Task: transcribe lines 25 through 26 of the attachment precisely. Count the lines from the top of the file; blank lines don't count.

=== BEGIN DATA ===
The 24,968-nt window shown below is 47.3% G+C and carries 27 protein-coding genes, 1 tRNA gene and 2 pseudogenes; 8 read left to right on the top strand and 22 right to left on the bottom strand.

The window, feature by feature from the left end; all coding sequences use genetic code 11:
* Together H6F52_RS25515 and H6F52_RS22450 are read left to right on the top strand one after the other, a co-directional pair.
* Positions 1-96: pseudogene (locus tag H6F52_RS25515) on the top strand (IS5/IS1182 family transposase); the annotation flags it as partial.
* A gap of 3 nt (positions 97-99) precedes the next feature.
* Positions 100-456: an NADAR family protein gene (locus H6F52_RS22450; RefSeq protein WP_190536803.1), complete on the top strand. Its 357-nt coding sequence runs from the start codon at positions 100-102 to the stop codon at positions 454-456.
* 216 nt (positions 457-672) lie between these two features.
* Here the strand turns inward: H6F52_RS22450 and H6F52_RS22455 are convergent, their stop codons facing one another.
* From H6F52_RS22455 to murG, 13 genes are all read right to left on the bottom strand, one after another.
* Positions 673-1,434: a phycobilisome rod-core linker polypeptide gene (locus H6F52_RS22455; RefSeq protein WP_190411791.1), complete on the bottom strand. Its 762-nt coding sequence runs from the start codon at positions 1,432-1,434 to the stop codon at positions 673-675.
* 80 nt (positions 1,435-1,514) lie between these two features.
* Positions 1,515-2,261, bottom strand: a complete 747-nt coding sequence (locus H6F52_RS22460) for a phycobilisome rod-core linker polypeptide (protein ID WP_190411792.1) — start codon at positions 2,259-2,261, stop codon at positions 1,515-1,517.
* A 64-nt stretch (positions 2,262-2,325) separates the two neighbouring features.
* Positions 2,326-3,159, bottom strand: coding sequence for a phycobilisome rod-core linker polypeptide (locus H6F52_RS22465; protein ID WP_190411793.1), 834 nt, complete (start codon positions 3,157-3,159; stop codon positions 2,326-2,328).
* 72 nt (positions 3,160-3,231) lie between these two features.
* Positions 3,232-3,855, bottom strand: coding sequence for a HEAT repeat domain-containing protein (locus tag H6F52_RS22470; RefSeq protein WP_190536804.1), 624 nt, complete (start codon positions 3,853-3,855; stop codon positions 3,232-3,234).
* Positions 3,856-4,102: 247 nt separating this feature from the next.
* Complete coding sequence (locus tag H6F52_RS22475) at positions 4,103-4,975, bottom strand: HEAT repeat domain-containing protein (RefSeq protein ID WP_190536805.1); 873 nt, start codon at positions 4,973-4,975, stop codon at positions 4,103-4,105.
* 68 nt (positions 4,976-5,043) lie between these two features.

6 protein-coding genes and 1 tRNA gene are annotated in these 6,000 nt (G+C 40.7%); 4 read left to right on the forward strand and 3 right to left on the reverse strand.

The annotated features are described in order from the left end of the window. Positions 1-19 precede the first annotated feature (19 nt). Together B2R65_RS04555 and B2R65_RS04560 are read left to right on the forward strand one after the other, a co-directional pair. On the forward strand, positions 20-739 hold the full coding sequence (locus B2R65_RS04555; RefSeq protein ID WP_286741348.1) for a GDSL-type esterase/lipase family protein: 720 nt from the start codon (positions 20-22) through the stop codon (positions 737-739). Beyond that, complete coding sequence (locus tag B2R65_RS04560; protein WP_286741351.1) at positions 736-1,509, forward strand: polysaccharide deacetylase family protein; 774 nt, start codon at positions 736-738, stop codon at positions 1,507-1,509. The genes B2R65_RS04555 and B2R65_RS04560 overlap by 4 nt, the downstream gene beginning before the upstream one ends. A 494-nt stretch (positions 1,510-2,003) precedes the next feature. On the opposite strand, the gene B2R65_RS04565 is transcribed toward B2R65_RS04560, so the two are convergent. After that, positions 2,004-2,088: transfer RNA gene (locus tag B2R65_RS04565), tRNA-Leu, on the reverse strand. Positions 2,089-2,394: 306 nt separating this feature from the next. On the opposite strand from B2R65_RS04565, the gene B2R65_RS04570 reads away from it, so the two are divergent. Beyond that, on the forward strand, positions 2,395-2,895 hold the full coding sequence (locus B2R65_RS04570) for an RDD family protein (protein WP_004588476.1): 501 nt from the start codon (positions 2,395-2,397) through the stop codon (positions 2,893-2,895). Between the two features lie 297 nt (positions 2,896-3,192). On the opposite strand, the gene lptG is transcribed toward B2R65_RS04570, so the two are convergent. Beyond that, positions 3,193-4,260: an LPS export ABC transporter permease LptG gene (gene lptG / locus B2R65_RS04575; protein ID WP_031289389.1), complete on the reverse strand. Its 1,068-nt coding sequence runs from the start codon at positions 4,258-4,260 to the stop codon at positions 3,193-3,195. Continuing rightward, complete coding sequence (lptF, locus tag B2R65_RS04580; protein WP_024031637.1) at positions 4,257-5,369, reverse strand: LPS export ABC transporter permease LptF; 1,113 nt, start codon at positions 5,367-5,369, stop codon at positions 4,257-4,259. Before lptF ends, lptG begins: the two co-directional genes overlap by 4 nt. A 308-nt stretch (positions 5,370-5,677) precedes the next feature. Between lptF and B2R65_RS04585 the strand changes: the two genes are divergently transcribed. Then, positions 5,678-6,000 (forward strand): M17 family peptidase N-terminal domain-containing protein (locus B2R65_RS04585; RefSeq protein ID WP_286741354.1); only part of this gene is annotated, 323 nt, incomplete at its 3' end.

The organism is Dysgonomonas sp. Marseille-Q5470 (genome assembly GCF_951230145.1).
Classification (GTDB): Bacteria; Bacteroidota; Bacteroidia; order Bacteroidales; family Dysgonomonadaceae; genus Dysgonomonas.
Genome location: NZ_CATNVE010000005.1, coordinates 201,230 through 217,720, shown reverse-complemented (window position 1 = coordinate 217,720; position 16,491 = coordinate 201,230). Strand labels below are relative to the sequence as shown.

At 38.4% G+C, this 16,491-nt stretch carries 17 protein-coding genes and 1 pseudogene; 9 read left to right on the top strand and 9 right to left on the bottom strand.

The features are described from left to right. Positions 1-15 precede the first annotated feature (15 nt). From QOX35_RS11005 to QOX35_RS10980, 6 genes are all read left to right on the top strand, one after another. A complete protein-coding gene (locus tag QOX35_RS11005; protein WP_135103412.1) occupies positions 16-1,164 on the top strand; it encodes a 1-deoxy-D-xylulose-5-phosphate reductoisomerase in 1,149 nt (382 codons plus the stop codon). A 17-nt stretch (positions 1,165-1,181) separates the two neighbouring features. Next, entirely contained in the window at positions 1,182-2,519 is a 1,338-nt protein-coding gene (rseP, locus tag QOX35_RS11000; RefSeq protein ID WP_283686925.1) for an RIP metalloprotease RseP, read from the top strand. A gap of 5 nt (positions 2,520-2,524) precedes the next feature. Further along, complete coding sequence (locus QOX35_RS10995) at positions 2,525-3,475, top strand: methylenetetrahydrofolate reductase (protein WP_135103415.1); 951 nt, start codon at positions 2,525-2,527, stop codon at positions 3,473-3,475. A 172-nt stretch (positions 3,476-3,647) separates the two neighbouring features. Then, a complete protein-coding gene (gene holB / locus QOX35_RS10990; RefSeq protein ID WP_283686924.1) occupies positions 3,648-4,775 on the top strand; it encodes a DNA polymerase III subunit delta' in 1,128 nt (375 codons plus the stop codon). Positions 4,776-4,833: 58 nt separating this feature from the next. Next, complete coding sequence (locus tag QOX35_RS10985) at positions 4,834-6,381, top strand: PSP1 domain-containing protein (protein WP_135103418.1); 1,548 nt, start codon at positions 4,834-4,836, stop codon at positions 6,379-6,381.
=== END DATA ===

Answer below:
At 38.4% G+C, this 16,491-nt stretch carries 17 protein-coding genes and 1 pseudogene; 9 read left to right on the top strand and 9 right to left on the bottom strand.

The features are described from left to right. Positions 1-15 precede the first annotated feature (15 nt). From QOX35_RS11005 to QOX35_RS10980, 6 genes are all read left to right on the top strand, one after another. A complete protein-coding gene (locus tag QOX35_RS11005; protein WP_135103412.1) occupies positions 16-1,164 on the top strand; it encodes a 1-deoxy-D-xylulose-5-phosphate reductoisomerase in 1,149 nt (382 codons plus the stop codon). A 17-nt stretch (positions 1,165-1,181) separates the two neighbouring features. Next, entirely contained in the window at positions 1,182-2,519 is a 1,338-nt protein-coding gene (rseP, locus tag QOX35_RS11000; RefSeq protein ID WP_283686925.1) for an RIP metalloprotease RseP, read from the top strand. A gap of 5 nt (positions 2,520-2,524) precedes the next feature. Further along, complete coding sequence (locus QOX35_RS10995) at positions 2,525-3,475, top strand: methylenetetrahydrofolate reductase (protein WP_135103415.1); 951 nt, start codon at positions 2,525-2,527, stop codon at positions 3,473-3,475. A 172-nt stretch (positions 3,476-3,647) separates the two neighbouring features. Then, a complete protein-coding gene (gene holB / locus QOX35_RS10990; RefSeq protein ID WP_283686924.1) occupies positions 3,648-4,775 on the top strand; it encodes a DNA polymerase III subunit delta' in 1,128 nt (375 codons plus the stop codon). Positions 4,776-4,833: 58 nt separating this feature from the next. Next, complete coding sequence (locus tag QOX35_RS10985) at positions 4,834-6,381, top strand: PSP1 domain-containing protein (protein WP_135103418.1); 1,548 nt, start codon at positions 4,834-4,836, stop codon at positions 6,379-6,381.